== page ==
For Oregon’s Justin Herbert, the career arc got off to a great start. As a freshman in 2016, he posted a 77.2 overall PFF grade and then followed it with an impressive 90.5 mark as a sophomore, albeit on only 231 dropbacks. Herbert appeared destined for continued growth and a spot atop the 2019 draft class, especially given his 6-foot-6 frame with a strong arm and athleticism.
Unfortunately, Herbert regressed to a 76.6 overall grade in 2018, then decided to return to school for the 2019 season and earned an overall grade of 82.6, good for 27th among FBS quarterbacks.
A college career that had so much promise took an unexpected downturn, and we never got to see a full, dominant season from Herbert despite his impressive tools and the encouraging start to his Oregon career. This is a concern as Herbert heads to the next level, and it’s a similar description that I used for Josh Rosen when he came out in 2018. Rosen was incredibly impressive as a true freshman, and he had the look of a No. 1 overall selection, but he never had the dominant season at UCLA that his skillset suggested was inevitable. Rosen’s peak grade was an 82.6 mark in his freshman season, ironically the same number Herbert posted as a senior in 2019.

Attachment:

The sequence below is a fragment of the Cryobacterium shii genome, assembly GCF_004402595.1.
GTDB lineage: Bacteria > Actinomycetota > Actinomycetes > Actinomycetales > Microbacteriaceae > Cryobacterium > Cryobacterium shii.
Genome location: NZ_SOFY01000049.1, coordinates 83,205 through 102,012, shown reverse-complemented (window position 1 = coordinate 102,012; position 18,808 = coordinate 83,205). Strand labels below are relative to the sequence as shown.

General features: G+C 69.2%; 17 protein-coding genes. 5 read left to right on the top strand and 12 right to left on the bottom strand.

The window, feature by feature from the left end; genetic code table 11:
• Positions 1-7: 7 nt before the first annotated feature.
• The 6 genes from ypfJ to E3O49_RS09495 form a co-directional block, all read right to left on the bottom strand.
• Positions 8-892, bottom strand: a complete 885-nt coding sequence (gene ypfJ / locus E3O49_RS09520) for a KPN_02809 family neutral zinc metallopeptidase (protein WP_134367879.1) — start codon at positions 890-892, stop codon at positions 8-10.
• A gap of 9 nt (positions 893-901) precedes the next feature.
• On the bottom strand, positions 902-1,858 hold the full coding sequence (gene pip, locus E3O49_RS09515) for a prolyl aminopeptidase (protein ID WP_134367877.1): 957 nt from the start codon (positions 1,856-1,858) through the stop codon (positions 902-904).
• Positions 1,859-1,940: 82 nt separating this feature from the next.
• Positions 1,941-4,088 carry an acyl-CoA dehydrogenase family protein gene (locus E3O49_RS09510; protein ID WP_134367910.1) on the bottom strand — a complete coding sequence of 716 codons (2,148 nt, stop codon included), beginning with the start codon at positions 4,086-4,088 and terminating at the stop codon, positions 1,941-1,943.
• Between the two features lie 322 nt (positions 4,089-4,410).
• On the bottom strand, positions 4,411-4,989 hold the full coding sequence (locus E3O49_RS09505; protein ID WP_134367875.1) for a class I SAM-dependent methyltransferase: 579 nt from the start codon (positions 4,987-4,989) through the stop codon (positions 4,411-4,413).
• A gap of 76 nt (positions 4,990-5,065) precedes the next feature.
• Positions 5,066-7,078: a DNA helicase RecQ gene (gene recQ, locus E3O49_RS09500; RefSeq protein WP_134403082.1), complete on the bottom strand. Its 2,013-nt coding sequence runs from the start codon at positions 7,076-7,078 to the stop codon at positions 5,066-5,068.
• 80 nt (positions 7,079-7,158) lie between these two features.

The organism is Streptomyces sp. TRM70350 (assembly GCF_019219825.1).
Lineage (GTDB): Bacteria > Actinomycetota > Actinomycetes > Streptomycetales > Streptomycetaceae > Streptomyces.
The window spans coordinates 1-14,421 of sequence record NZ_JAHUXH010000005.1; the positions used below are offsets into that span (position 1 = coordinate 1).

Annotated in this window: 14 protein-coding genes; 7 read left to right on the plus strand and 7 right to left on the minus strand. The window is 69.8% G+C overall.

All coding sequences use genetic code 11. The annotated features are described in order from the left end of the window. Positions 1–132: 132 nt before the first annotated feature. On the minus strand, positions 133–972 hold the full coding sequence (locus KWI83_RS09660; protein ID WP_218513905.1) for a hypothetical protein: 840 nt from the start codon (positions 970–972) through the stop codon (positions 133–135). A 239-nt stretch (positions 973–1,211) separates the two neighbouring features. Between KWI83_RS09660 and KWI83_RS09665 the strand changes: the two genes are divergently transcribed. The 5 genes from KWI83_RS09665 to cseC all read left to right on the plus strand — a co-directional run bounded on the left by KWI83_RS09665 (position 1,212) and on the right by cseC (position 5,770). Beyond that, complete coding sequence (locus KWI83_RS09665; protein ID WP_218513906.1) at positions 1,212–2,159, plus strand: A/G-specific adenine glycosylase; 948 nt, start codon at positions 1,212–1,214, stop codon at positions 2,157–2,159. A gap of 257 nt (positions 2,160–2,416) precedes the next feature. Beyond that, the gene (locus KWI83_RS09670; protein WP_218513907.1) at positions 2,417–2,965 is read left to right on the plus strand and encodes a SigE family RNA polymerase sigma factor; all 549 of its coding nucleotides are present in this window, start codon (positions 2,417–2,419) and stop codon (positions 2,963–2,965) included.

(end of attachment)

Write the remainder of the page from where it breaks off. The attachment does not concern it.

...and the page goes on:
When it comes to evaluating Herbert, it will be yet another battle between tools and perceived upside versus on-field production and which traits will translate to the next level. Let’s take a look.
Most positive analysis about Herbert starts with his arm strength, and it’s certainly an asset. Much like velocity for a pitcher in baseball, arm strength allows more leeway for a quarterback when it comes to timing and accuracy. Putting more zip on the ball leaves a bigger margin of error for a quarterback if he’s a little late on a throw — he may be able to squeeze one in there with suboptimal ball location. Herbert certainly possesses the zip to fire the ball into tight windows, as we see here on one of the best throws of his college career from 2018.